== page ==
Rampage Monthly #8. The New X-Men join the Hulk's monthly mag and it becomes compulsive reading.


DC Comics, Unexpected #150, snowman


Unexpected #150. I loved DC Comics' horror and mystery mags and, for some reason, this issue's always stood out for me above all others. I don't even remember any of the stories in it but there was something about that cover that caused it to lodge in my mind forever.

Mighty World of Marvel #69, glossy cover


Mighty World of Marvel #69. At this point in history, Marvel UK seemed like an unstoppable force as I got my hands on my first ever glossy-covered issue of the title that had started it all.

Spider-Man Comics Weekly #49, Dr Octopus, glossy cover


Spider-Man Comics Weekly #49. My first ever glossy cover of this mag.

Savage Sword of Conan #4, Boris Vallejo cover

Savage Sword of Conan #4. The cover alone was enough to gain it immortality in my mind but then there were the contents as well. More on that issue here.

DC Comics, The Shadow #8, Night of the Mummy

The Shadow #8. A comic that impressed me so much it caused me to create my own super-hero - the Red Shadow. Oooh I was so original.

14 comments:

cerebus660 said...

I'm glad you highlighted the arrival of glossy covers to UK Marvel comics. That was indeed A Big Thing back then - even though it would seem trivial to today's comics fans. The covers seemed to stand out better on the newsagents' shelves, when sitting alongside Battle or Warlord or Whizzer & Chips ( remember those? ) - more vibrant, more action-packed. Just like the American comics... only bigger! The first glossy weekly I bought ( or, probably, my Nan or somebody bought for me ) was The Avengers #1, which I thought was just fantastic, with its colourful, caption-heavy cover ( not counting the title and issue/date information there are 72 words on that cover, screaming at the reader to buy it! )not to mention "free superhero transfers" inside. Ah, such simple times...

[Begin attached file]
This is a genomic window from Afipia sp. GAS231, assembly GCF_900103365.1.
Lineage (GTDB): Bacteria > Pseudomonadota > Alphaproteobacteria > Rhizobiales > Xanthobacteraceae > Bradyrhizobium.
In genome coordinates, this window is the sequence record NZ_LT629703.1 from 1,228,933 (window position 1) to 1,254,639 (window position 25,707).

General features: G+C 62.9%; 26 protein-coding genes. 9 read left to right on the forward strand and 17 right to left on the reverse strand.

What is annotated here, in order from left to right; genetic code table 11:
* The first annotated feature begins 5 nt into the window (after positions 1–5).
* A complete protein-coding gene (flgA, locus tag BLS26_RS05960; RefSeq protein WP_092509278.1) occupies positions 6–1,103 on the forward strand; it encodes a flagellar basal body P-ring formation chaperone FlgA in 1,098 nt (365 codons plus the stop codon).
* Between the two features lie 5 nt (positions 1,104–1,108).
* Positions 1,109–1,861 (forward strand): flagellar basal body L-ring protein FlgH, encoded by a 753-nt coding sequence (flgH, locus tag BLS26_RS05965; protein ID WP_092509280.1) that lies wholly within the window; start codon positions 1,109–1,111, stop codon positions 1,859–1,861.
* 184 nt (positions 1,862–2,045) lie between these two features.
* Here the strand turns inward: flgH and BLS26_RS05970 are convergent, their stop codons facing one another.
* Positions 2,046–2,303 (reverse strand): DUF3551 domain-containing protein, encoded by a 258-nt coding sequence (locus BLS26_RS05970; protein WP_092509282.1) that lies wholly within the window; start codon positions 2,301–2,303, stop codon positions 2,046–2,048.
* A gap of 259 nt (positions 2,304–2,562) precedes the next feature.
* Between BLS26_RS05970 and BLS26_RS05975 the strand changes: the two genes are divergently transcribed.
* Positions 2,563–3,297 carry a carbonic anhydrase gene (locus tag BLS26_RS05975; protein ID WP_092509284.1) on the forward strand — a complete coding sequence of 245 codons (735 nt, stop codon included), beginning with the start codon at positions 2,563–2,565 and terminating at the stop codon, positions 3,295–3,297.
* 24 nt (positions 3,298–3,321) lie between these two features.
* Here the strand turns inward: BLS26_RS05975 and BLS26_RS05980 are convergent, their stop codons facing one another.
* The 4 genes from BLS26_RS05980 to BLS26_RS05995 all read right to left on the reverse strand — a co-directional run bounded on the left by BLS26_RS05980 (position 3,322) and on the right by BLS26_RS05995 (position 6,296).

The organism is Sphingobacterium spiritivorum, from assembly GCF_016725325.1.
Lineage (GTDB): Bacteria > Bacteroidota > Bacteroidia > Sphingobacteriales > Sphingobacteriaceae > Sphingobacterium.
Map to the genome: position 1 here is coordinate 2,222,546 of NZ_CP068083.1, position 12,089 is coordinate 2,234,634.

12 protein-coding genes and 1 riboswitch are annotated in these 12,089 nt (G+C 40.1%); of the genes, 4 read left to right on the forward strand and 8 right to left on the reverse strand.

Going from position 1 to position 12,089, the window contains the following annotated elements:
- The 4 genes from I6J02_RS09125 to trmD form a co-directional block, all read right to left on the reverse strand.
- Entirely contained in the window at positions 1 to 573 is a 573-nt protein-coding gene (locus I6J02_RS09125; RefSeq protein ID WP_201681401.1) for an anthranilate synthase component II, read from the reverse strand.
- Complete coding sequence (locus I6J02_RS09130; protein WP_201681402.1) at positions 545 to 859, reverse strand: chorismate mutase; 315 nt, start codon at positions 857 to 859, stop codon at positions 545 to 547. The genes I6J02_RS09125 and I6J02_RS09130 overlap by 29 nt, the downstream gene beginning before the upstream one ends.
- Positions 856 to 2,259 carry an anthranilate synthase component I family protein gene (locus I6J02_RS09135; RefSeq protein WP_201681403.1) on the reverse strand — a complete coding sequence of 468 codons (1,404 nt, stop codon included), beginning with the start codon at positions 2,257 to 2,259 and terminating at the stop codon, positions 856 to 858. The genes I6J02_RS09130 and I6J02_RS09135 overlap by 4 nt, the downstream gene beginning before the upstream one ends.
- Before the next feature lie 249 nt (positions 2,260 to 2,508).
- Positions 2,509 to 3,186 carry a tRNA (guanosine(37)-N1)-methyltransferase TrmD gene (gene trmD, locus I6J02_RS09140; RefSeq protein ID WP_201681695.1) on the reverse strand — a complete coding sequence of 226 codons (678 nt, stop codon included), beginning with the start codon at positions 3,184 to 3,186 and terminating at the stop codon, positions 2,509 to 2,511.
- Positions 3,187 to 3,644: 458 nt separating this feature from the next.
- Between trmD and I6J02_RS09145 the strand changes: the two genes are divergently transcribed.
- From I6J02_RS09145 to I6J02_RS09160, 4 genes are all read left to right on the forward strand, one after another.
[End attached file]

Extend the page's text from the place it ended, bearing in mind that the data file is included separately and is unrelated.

Steve W. said...

I've just taken a look at that Avengers #1 cover, on the internet, and it really is jam packed with captions; "The Invincible Iron Man: is he human? - or?" http://www.comics.org/issue/537551/cover/4/

Poor old Giant-Man and the Wasp, though, didn't even make the cover - and the Wasp doesn't even get mentioned.

Kid said...

I had around 13 of those comics and I still have at least 5 of them. Trouble with the British 'glossies' 'though was that the interior printing sucked, resulting in what should've been grey tones coming out nearly black.

Anonymous said...

What a trip down memory lane, I still have a lot of the UK Marvels you have listed. I am going to have to dig them out. I had forgotten that Conan merged with Avengers. What an awesome line up and weekly!

Simon

Anonymous said...

Great idea for a post Steve - I would have a few of those in my to 19 and think I bought all of them except "Unexpected" 150 - Vulcan I vividly recall as it was trialled in Scotland for a few issues before going UK wide - MWOM issue 4 I recently picked up (again) for 50p - its easy to forget how cool and realyl good the first 2 years especially of UK Marvel was

Steve W. said...

Every time I've tried to buy MWOM #4 on eBay I've been outbid. I'm afraid my refusal to pay nore then 99p for a comic does often hamper my efforts.

Aaron said...

That ends up being a very cool cover gallery! The drabness and darkness of comics in the past decade or so has been a bit of a turnoff, I just remember that what really attracted me to comics originally was how bright they were, the costumes scorched your eyeballs!

Steve W. said...

I miss covers that had something to do with what was in the comic.

Mentor's Camper said...

Wow, that brings back some memories! Really cool article.

Steve W. said...

Thanks, Mentor's Camper.

John said...

I had pretty much forgotten what a massive effect British Marvels had on my life at the time, especially when it was just Mighty World of Marvel, Spider-Man Comics Weekly and The Avengers. I still feel aggrieved at Master of King-Fu usurping the Avengers from the cover of their own comic. Why didn't they just launch a separate Kung-Fu comic?

I gradually dropped them in favour of the American imports, especially after too many titles became merged, although still I remember The Titans and Super Spider-Man being incredible value for money.

Dez Skinn's 'Marvel Comic' and 'Hulk Comic'ruined it for me. He made them more like traditional British comics when surely the appeal for most readers was that they were different - American.